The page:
By: Cliff Neve, COO & Managing Partner, MAD Security and Ellen McCarthy, Managing Director and Chief Compliance & Risk Officer, VMS, LLC.

This article highlights the criticality of effective cybersecurity programs in light of recent incidents and regulatory scrutiny by such entities as the Office of Compliance Inspections and Examinations (OCIE) of the U.S. Securities and Exchange Commission (SEC), the Financial Industry Regulatory Authority (FINRA), and the New York State Department of Financial Services (NYDFS), among others.

In a very recent incident, between August 21, 2018 and September 5, 2018, a data breach occurred at British Airways. Cybercriminal hackers were able to gain access to British Airways systems, stealing names, email addresses, and credit card information (including credit card numbers, expiration dates, and card verification codes) relating to approximately 380,000 transactions in which British airways customers made or changed bookings on the British Airways website.

To combat such cybersecurity incidents, the SEC, FINRA, the NYDFS, and other regulators have undertaken the challenge of evaluating the readiness of regulated entities such as investment advisors, investment companies, broker-dealers, banks, insurance companies, trust companies, and transfer agents to prevent cyberattacks and mitigate cyber risk. The regulators have issued guidelines designed to help transfer agents and other companies guard against attack, mitigate financial and reputational risk, and avoid enforcement action and regulatory fines. For the last several years, the SEC and FINRA have included cybersecurity among their top five examination priorities. Further, the NYDFS enacted 23 NYCRR 500 – Cybersecurity Requirements for Financial Services Companies, noting specifically:

“Given the seriousness of the issue and the risk to all regulated entities, certain regulatory minimum standards are warranted, while not being overly prescriptive so that cybersecurity programs can match the relevant risks and keep pace with technological advances. Accordingly, this regulation is designed to promote the protection of customer information as well as the information technology systems of regulated entities. This regulation requires each company to assess its specific risk profile and design a program that addresses its risks in a robust fashion. Senior management must take this issue seriously and be responsible for the organization’s cybersecurity program and file an annual certification confirming compliance with these regulations. A regulated entity’s cybersecurity program must ensure the safety and soundness of the institution and protect its customers.”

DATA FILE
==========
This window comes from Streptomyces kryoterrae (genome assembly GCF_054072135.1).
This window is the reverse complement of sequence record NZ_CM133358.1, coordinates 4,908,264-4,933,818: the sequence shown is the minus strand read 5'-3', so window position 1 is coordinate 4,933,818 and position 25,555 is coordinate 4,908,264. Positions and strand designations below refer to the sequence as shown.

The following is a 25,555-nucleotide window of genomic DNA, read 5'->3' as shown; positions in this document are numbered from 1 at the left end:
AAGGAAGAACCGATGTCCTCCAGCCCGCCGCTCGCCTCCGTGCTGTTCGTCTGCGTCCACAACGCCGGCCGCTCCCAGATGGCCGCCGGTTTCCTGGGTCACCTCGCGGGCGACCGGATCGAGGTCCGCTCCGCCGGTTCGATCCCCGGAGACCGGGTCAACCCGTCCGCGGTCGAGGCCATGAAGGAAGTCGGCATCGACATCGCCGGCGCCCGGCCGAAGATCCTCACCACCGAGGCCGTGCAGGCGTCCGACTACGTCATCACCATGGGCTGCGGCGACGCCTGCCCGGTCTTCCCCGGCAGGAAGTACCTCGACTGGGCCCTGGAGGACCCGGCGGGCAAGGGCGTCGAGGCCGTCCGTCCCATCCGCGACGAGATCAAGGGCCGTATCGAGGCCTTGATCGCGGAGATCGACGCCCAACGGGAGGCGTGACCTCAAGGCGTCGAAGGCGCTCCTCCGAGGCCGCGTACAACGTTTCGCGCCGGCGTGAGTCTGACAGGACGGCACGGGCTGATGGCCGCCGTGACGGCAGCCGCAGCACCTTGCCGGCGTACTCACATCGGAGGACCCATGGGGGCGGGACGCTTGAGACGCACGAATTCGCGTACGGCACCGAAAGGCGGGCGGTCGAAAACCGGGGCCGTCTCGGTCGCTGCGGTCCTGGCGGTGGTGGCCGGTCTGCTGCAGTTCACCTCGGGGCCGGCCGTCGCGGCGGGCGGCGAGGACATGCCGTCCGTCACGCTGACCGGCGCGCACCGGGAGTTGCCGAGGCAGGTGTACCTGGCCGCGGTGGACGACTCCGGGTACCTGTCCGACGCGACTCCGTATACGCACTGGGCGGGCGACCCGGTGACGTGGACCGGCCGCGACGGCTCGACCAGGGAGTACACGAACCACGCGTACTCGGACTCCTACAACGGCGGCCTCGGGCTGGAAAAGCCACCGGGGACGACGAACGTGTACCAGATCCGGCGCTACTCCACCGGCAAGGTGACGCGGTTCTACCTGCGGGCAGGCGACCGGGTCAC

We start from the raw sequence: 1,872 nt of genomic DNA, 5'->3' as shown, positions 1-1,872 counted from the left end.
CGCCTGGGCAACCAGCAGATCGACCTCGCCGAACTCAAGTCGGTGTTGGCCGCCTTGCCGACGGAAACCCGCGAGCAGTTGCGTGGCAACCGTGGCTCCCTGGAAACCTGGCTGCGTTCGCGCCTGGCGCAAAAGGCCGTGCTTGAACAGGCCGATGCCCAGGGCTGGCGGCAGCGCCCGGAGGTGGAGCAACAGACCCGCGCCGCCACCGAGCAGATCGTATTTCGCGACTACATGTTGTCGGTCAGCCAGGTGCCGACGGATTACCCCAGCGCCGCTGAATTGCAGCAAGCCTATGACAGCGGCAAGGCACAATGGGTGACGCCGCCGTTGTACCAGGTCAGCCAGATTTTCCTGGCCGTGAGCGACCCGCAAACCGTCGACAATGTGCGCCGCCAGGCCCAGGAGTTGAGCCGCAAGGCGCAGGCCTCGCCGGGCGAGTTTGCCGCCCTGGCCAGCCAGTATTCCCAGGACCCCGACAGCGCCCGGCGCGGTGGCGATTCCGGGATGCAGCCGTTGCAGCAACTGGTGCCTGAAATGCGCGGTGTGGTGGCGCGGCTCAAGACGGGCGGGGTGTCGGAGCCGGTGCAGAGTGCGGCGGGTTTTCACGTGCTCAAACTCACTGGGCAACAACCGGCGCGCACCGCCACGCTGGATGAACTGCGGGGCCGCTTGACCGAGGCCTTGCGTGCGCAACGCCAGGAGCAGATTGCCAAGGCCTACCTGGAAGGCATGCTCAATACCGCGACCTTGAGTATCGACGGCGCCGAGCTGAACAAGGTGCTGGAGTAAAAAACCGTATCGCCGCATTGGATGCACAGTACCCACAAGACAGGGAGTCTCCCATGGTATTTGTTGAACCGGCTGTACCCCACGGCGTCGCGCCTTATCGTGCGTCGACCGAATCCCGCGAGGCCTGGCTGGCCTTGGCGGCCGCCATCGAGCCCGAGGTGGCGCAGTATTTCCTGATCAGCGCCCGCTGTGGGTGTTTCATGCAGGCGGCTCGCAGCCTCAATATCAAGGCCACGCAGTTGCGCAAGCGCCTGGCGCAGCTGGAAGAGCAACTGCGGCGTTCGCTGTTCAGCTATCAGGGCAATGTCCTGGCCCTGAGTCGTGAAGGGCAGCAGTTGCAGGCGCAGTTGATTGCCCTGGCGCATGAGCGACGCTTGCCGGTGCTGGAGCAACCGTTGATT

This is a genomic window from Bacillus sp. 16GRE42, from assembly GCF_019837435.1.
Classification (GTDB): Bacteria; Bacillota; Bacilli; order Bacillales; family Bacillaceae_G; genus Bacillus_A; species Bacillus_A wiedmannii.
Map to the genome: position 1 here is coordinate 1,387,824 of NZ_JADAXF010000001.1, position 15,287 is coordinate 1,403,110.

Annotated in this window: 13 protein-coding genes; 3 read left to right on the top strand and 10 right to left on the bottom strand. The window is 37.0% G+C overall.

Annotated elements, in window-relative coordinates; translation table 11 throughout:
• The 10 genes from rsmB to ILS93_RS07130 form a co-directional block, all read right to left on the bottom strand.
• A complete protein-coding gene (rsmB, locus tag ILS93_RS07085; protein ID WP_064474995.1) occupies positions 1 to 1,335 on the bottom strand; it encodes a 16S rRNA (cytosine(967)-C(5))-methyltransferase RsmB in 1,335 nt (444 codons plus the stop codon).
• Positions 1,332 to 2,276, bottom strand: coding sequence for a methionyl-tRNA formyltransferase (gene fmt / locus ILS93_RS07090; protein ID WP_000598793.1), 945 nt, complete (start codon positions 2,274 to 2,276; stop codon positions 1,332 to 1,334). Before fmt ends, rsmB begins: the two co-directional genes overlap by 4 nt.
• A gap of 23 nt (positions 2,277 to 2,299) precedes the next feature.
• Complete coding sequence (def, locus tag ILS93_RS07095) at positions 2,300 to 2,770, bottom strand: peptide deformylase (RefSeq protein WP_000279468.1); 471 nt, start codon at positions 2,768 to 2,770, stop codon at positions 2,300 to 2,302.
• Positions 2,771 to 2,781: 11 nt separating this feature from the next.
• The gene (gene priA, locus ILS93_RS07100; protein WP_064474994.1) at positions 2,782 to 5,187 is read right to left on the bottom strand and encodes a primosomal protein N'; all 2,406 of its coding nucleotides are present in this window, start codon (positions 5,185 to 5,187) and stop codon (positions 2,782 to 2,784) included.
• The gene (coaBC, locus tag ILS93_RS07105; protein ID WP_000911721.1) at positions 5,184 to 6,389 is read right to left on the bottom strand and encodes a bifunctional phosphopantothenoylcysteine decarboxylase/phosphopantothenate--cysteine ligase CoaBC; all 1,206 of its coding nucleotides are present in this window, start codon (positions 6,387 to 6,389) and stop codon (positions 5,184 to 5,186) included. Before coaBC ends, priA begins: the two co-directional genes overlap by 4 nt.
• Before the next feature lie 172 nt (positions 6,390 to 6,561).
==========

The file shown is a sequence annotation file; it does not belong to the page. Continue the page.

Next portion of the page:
As cybercriminals and hackers become more and more sophisticated, the types of cyber attacks and risk are becoming more and more varied. Current “hot button” cyber risk topics include the following:

  1. Phishing Emails: Phishing efforts are getting more targeted and are masquerading themselves in forms such as Adobe document signature requests, transmitted faxes, and Microsoft Office 360 cancelation notifications. Since a large percentage of users utilize Adobe and Office 365, and since many of us now receive faxes via email, these avenues can be highly effective for delivering malware.
  2. Ransomware: Criminals are able to access your files, encrypt them, and demand a ransom for the decrypting key, is evolving and becoming more “productized.” Criminals are able to purchase licenses from ransomware developers, and the process of encrypting the files continues to become more randomized and sophisticated. Developers have begun slowing down the process or creating ransomware that does not immediately activate in order to evade detection by mimicking potential human behavior.